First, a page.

## Jacobs-de Leeuw-Glicksberg Decomposition

In my previous post I presented an ergodic theoretical proof of Roth’s Theorem, assuming the Jacobs-de Leeuw-Glicksberg Decomposition (and some other minor facts). In this post I present a proof of this Decomposition and moreover prove that the compact vectors form a factor.

— 1. Introduction —

Recall that a measure preserving system is a quadruple ${(X,{\cal B},\mu,T)}$ where ${(X,{\cal B})}$ is a Borel space, ${\mu}$ is a probability measure and ${T:X\rightarrow X}$ is an invertible measure preserving map. We denote by ${H}$ the Hilbert space of all ${L^2}$ functions on ${(X,\mu)}$ and define the unitary operator ${U:H\rightarrow H}$ by ${(Uf)(x):=f(Tx)}$. In this post we are interested in writing ${H}$ as the direct sum of two orthogonal subspaces, one contains the compact vectors and the other contains the weak-mixing vectors. We defined these objects now:

Definition 1 Let ${f\in H}$. We say that ${f}$ is a compact or almost periodic function if the orbit closure ${\overline{\{U^nf|n\in{\mathbb Z}\}}\subset H}$ is compact as a subset of ${H}$ with the strong topology. The set of all compact functions is denoted by ${H_c}$.

Definition 2 Let ${g\in H}$. We say that ${g}$ is a weak-mixing function if

$\displaystyle \lim_{n\rightarrow\infty}\frac1n\sum_{k=1}^n|\langle U^kg,g\rangle|=0$

The set of all weak-mixing functions is denoted by ${H_{wm}}$.

We can now state the Jacobs-de Leeuw-Glicksberg Decomposition:

Theorem 3 The set ${H_c}$ is a closed subspace of ${H}$ and the it’s orthogonal complement is ${H_{wm}}$.

— 2. Proof of the Jacobs-de Leeuw-Glicksberg Decomposition —

We separate the proof into some lemmas:

Lemma 4 Let ${\phi:H^2\rightarrow H}$ be a function that commutes with ${U}$ (so that ${\phi(Uf,Ug)=U\phi(f,g)}$) and is uniformly continuous.

Then that for ${f,g\in H_c}$ also ${\phi(f,g)\in H_c}$.

We remark that, for instance, the function ${\phi(f,g)=f+g}$ satisfies the hypothesis.

Proof:

Let ${f,g\in H_c}$ and fix ${\epsilon>0}$. Let ${\delta>0}$ be such that if ${f',f'',g',g''\in H}$ are such that ${\|f'-f''\|<\delta}$ and ${\|g'-g''\|<\delta}$ then ${\|\phi(f',g')-\phi(f'',g'')\|<\epsilon}$.

Also let ${\{B_i\}}$ and ${\{C_i\}}$ be finite covers of the orbit closure of ${f}$ and ${g}$ (respectively) by balls with diameter less than ${\delta}$. Then for any ${n\in{\mathbb Z}}$ we have ${U^nf\in B_i}$ and ${U^ng\in C_j}$ for some ${i,j}$ depending on ${n}$. Therefore ${U^n\phi(f,g)=\phi(U^nf,U^ng)\in\phi(B_i,C_j)}$ and by construction ${\phi(B_i,C_j)}$ has diameter at most ${\epsilon}$. This implies that the orbit of ${\phi(f,g)}$ is contained in the union of finitely many sets with diameter ${\epsilon}$ (namely ${\{\phi(B_i,C_j)\}_{i,j}}$) and therefore is totaly bounded. Hence ${\phi(f,g)}$ is a compact function. $\Box$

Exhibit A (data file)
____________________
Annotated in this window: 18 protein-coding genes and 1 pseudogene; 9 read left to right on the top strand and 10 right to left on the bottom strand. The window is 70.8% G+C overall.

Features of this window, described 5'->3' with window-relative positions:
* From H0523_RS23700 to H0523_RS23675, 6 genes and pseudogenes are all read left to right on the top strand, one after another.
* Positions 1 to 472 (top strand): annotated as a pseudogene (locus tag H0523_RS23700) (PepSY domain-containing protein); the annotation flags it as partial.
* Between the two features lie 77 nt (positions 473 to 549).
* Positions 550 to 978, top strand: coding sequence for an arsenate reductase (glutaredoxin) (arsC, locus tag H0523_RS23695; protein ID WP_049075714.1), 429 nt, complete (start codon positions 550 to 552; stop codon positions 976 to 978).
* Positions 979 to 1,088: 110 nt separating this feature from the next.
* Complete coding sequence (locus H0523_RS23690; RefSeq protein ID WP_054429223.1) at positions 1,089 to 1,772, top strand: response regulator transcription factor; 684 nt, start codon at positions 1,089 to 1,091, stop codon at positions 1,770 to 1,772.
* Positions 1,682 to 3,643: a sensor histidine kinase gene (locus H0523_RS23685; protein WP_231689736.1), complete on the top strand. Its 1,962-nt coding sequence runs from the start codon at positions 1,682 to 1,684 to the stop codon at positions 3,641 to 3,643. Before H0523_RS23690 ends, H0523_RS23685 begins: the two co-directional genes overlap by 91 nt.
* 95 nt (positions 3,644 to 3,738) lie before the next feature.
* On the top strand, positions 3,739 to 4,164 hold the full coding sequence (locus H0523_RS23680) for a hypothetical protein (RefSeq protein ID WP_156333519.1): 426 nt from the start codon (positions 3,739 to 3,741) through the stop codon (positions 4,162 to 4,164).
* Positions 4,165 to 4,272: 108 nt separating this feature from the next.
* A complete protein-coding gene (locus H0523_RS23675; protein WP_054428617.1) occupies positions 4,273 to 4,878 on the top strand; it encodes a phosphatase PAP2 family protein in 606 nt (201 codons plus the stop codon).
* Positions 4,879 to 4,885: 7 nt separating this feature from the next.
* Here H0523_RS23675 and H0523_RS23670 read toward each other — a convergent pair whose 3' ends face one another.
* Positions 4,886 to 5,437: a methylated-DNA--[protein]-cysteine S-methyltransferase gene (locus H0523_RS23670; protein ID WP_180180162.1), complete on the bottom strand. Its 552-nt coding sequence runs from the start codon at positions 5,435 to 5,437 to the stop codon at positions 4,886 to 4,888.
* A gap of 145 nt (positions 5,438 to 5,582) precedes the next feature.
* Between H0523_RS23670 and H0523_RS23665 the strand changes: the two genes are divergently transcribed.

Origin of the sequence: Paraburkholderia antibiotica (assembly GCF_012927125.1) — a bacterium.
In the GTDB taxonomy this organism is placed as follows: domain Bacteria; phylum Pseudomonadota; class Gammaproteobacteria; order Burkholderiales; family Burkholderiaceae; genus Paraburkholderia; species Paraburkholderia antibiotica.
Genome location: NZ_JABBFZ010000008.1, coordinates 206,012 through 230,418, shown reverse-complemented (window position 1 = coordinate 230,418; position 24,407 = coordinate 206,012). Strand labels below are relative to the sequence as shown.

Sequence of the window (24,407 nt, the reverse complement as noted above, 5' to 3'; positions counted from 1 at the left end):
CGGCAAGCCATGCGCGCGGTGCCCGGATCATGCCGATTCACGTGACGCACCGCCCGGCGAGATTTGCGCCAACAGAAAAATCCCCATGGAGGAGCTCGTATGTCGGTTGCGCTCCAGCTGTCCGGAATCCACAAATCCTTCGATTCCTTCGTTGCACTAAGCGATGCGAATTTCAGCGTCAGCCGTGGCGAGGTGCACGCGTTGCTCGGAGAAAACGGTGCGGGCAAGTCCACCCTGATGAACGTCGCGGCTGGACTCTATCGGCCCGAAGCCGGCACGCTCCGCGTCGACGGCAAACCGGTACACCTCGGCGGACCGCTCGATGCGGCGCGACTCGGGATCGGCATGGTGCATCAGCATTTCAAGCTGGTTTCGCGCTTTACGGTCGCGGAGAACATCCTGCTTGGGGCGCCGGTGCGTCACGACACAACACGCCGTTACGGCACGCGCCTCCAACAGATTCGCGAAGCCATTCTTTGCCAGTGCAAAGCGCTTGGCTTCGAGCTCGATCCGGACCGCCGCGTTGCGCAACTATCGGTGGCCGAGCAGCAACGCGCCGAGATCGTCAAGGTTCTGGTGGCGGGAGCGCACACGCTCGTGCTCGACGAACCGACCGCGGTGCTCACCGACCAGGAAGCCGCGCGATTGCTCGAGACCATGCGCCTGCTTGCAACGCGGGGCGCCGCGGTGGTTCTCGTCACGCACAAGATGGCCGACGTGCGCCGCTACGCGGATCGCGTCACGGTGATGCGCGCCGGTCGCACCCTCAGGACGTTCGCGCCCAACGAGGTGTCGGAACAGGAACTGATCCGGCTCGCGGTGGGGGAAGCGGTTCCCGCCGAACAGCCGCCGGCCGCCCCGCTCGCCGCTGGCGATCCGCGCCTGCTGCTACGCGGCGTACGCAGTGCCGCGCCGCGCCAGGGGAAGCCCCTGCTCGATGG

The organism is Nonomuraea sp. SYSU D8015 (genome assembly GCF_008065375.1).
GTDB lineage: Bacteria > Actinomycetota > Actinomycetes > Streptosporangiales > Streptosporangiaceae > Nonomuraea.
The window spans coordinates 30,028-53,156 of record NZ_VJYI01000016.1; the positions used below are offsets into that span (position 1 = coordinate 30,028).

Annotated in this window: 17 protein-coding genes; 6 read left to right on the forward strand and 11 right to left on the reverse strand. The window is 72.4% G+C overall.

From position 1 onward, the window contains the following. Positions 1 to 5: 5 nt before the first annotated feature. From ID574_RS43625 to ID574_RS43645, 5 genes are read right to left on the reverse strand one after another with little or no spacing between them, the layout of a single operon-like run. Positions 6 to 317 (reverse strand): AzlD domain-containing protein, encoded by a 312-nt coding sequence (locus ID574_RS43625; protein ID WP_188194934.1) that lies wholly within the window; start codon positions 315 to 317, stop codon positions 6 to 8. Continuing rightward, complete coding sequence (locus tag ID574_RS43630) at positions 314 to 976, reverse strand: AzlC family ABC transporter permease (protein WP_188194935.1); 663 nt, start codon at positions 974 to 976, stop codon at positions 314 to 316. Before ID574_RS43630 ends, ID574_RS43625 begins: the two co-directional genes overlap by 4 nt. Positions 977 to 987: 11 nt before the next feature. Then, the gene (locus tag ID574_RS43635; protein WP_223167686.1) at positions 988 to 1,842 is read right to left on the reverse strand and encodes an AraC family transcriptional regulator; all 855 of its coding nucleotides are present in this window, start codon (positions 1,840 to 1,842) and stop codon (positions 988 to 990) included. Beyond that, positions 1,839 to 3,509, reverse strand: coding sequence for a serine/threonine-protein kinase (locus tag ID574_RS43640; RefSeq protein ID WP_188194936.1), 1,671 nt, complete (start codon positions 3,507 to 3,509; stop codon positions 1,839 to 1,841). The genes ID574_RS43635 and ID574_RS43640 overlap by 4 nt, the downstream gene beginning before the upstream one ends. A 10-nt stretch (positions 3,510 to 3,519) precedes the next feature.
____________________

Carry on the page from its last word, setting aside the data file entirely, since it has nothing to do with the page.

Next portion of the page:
Now I will state a fact about weak-mixing functions. In the proof I will need the van der Corput Trick that I proved in my previous post.

Proposition 5 Let ${f\in H_{wm}}$ and ${g\in H}$. Then

$\displaystyle \lim_{N\rightarrow\infty}\frac1N\sum_{n=1}^N|\langle U^nf,g\rangle|=0$

Proof:

Let ${u_n=\langle U^nf,g\rangle U^nf}$. We have

$\displaystyle \begin{array}{rcl} &&\displaystyle\lim_{H\rightarrow\infty}\frac1H\sum_{h=1}^H\lim_{N\rightarrow\infty}\frac1N\sum_{n=0}^{N-1} \langle u_{n+h},u_n\rangle\\&=&\displaystyle\lim_{H\rightarrow\infty}\frac1H\sum_{h=1}^H\lim_{N\rightarrow\infty}\frac1N\sum_{n=0}^{N-1} \langle U^{n+h}f,g\rangle\overline{\langle U^nf,g\rangle}\langle U^{n+h}f^,U^nf\rangle\\&\leq&\displaystyle \lim_{H\rightarrow\infty}\frac1H\sum_{h=1}^H\|f\|^2\|g\|^2|\langle U^hf,f\rangle|\\&=&0 \end{array}$

By the van der Corput Trick we conclude that

$\displaystyle \lim_{N\rightarrow\infty}\frac1N\sum_{n=0}^{N-1}\langle U^nf,g\rangle U^nf=0$

and thus

$\displaystyle \lim_{N\rightarrow\infty}\frac1N\sum_{n=1}^N|\langle U^nf,g\rangle|^2= \lim_{N\rightarrow\infty}\left\langle\frac1N\sum_{n=1}^N\langle U^nf,g\rangle U^nf,g\right\rangle =0$

$\Box$

We can now prove that ${H_c}$ and ${H_{wm}}$ are orthogonal sets:

Lemma 6 Let ${f\in H_{wm}}$ and ${g\in H_c}$. Then ${\langle f,g\rangle=0}$.

Proof:

Fix ${\epsilon>0}$. Let ${g_1,...,g_n}$ be such that the ball ${B(g_i,\epsilon)}$ cover the orbit of ${g}$. Thus for a fixed ${m}$ let ${i}$ be such that ${U^m g\in B(g_i,\epsilon)}$. We have

$\displaystyle |\langle f,g\rangle|=|\langle U^m f, U^mg\rangle|\leq \epsilon\|f\|+|\langle U^mf,g_i\rangle|\leq\epsilon\|f\|+\sum_{i=1}^n|\langle U^mf,g_i\rangle|$

Thus we have

$\displaystyle |\langle f,g\rangle|=\frac1M\sum_{m=1}^M|\langle U^mf,U^mg\rangle|\leq\epsilon\|f\|+ \sum_{i=1}^n\frac1M\sum_{m=1}^M|\langle U^mf,g_i\rangle|$

Since ${f\in H_{wm}}$, using lema 5 with for ${M}$ large enough we have that the second term can be made smaller than ${\epsilon\|f\|}$. Thus we have ${|\langle f,g\rangle|\leq 2\epsilon\|f\|}$ and since ${\epsilon>0}$ was arbitrary we conclude that actually ${\langle f,g\rangle=0}$. $\Box$

We now need a converse of the previous lemma:

Lemma 7 Let ${g\in H}$ be not weak mixing. Then there exist some ${f\in H_c}$ such that ${\langle f,g\rangle\neq0}$.

Proof: Consider the operator ${\phi_g:f\mapsto\langle f,g\rangle g}$. This is rank one and thus a Hilbert-Schmidt operator. In the Hilbert space ${HS}$ of all Hilbert-Schmidt operators on ${H}$ (with the Hilbert-Schmidt norm) define the unitary operator ${V:HS\rightarrow H_S}$ by ${V(\psi)=U\psi U^{-1}}$. Thus ${V(\phi_g)=\phi_{Ug}}$.